Having adequate savings will allow you to
a) set aside 6 mths or more in contingency reserves
b) purchase your home and car
c) provide for your children’s tertiary education
d) build your retirement nest egg
A fortress ain’t complete without it’s roof
In a financial plan, this is represented by Investments.
To protect against natural elements such as sun, rain, hail and snow, a roof needs to be properly designed.
Similarly, Investments comes with risk and needs to be properly structured such that it’s in sync with your risk appetite whilst being able to meet your investment objective at the same time
As with financial plans, you can already buy insurances and investments online, at a slightly lower cost but at the expense of much of your time and you may muddle through the process due to lack of expertise.
Successful people understand that their expertise lies in their career and their time is valuable. Hence, it’s actually more economical to hire a professional financial adviser to help design the right specifications for their financial plan and assemble the appropriate financial tools so as to help them achieve their life’s financial goals.
Without proper guidance, the propensity to buy what you like to buy instead of focusing on what you need is high – that’s where things will go wrong!
For example, there’s a high tendency to buy savings and investment products when in fact, insurance is a higher priority. Striking the right balance is key. Moreover, our financial needs evolve as we move through different life stages, and our financial plans should be adjusted accordingly to remain relevant.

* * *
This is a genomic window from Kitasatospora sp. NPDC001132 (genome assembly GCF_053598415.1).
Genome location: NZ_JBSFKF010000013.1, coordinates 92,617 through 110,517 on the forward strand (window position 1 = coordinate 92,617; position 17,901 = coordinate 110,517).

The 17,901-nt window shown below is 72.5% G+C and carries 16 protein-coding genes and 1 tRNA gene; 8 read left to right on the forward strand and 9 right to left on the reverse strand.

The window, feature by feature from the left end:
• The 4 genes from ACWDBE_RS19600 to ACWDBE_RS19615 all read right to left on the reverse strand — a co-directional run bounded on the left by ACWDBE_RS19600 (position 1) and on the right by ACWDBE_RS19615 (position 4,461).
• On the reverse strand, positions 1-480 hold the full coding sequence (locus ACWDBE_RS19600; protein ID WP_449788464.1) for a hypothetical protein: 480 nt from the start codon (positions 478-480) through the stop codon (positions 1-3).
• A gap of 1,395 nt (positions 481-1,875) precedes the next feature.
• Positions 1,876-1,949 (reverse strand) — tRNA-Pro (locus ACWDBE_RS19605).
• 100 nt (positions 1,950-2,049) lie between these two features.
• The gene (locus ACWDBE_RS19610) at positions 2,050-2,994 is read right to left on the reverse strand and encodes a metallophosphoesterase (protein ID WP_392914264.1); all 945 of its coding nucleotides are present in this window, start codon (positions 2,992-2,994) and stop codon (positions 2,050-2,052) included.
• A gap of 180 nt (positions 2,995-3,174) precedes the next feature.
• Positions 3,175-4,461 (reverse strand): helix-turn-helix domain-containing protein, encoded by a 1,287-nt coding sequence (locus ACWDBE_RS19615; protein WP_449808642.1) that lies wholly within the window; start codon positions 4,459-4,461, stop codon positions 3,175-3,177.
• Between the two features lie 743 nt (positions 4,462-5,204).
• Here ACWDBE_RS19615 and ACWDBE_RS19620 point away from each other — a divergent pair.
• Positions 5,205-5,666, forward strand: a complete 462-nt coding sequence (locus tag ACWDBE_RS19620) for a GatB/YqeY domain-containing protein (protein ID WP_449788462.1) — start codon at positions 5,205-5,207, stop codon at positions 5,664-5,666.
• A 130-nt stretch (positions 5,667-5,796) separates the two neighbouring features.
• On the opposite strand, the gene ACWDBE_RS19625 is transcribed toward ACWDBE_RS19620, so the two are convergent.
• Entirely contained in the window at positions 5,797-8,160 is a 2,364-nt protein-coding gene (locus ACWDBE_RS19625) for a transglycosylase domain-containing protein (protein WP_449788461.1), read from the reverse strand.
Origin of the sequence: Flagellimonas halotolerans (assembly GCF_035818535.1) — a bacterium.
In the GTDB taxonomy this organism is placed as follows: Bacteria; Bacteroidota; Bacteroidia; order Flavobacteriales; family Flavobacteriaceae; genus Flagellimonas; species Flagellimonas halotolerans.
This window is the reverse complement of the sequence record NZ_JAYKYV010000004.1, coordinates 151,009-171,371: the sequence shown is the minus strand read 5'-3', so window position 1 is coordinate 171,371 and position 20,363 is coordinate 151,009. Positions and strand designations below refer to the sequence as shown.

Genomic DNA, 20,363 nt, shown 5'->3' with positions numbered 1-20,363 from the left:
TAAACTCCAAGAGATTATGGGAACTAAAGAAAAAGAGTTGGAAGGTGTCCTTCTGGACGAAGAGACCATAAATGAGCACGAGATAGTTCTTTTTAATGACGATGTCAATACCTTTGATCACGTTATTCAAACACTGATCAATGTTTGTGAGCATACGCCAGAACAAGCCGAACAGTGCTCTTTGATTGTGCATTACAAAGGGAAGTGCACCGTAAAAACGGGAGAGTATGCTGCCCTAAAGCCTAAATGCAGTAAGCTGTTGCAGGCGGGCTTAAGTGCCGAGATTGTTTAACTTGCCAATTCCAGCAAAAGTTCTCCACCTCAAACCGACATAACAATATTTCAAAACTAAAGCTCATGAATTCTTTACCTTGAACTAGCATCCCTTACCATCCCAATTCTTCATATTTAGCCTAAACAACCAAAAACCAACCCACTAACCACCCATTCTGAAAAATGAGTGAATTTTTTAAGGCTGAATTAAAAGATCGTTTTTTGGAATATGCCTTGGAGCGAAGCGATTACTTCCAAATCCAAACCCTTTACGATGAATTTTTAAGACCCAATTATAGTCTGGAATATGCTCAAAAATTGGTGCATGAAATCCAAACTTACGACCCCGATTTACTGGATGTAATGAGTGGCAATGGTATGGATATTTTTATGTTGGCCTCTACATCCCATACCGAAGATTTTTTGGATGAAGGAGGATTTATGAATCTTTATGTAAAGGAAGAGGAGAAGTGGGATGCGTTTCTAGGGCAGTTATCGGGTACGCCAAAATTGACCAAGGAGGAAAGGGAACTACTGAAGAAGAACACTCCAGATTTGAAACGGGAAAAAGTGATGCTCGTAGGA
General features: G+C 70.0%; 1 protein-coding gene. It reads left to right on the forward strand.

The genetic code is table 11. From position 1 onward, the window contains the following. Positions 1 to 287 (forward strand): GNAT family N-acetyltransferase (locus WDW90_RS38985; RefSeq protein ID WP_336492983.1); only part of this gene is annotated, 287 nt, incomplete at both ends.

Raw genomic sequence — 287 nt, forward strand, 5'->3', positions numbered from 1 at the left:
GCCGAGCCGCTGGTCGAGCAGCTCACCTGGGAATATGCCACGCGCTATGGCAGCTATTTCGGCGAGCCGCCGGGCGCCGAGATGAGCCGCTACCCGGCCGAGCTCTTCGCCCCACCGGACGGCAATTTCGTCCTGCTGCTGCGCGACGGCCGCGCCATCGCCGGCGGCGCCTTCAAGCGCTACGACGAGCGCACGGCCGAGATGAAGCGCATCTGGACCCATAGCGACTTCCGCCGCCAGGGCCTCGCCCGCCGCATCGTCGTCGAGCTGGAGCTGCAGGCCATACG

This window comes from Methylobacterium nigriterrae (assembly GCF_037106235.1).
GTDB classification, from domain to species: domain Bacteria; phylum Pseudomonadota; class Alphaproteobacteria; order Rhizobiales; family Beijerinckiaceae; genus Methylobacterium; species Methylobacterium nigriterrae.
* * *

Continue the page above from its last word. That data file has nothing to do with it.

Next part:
Other weak links
If you have followed all the above steps in building your financial plan, that’s well and good.
However, your loves ones (parents and family members) may not have benefited from the same advisory process and may therefore ended up with a less than appropriate financial plan. Should their plan ‘fail’, you might be forced to downgrade your fortress to save them.
For example, should a family member fall seriously ill and do not have an appropriate plan to address this need, who do you think they will turn to for financial support?
Another example is when your parents retire and lack the funds for their ongoing expenses. Increasing longevity is a major concern and one may underestimate the amount of funds required at retirement. By the time one realizes it, it’s probably too late.
Hence, it’s important that every family member is equipped with a sound financial plan so that they will not become a financial burden to their loved ones.
Hope the above was beneficial. To meet up for a discussion, just send me a note on the form on the right, and we’ll get in touch soon.
Have you outgrown your clothes and dread the feeling of buying bigger sizes?
Have you been eating more and exercising less?
Planning to go on a diet or exercise program?
Yes, I’m sure some of us have experienced the above…while a few have done something about it, others are still procrastinating…that’s understandable as it takes tremendous motivation, discipline and effort to stick to a fitness regime to get back into shape.
For those who have gone ahead to improve their physical health, well done and do keep it up lest muscle atrophy set in again.
For the others, buying a gym membership and not using it or having the mindset of “perhaps tomorrow” will be cold comfort and will unfortunately not propel you to where you want to be, wouldn’t you agree?